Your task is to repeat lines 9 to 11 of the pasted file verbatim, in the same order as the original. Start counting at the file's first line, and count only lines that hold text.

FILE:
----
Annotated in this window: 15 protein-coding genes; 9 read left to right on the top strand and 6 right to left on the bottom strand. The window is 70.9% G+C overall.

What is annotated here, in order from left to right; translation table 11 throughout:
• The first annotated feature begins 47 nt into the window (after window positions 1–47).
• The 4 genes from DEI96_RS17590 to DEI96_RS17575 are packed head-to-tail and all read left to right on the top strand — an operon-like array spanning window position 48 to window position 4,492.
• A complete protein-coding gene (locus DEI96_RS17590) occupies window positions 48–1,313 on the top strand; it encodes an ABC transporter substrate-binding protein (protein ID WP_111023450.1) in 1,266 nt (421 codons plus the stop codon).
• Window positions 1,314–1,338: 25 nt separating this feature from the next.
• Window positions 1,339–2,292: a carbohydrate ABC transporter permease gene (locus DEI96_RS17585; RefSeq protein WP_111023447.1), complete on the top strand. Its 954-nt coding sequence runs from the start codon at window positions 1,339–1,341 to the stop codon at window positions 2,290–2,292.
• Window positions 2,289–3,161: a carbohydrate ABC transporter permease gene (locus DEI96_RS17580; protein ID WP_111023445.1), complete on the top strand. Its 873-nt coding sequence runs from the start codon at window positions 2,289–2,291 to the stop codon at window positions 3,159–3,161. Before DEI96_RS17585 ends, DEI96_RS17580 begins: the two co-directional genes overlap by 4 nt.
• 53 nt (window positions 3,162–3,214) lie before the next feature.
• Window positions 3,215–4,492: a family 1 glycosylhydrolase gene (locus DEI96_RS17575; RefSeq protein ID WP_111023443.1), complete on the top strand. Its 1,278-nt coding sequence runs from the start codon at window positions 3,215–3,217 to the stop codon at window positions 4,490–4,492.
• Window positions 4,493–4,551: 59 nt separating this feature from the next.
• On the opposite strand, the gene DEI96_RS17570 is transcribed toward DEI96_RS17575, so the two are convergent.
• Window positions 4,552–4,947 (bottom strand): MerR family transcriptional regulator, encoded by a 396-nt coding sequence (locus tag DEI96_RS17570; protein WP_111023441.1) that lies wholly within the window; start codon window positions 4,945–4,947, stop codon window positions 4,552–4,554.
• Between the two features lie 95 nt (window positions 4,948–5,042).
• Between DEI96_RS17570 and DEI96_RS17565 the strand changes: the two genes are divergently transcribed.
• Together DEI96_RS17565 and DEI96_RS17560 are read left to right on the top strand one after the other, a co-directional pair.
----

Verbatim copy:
• 53 nt (window positions 3,162–3,214) lie before the next feature.
• Window positions 3,215–4,492: a family 1 glycosylhydrolase gene (locus DEI96_RS17575; RefSeq protein ID WP_111023443.1), complete on the top strand. Its 1,278-nt coding sequence runs from the start codon at window positions 3,215–3,217 to the stop codon at window positions 4,490–4,492.
• Window positions 4,493–4,551: 59 nt separating this feature from the next.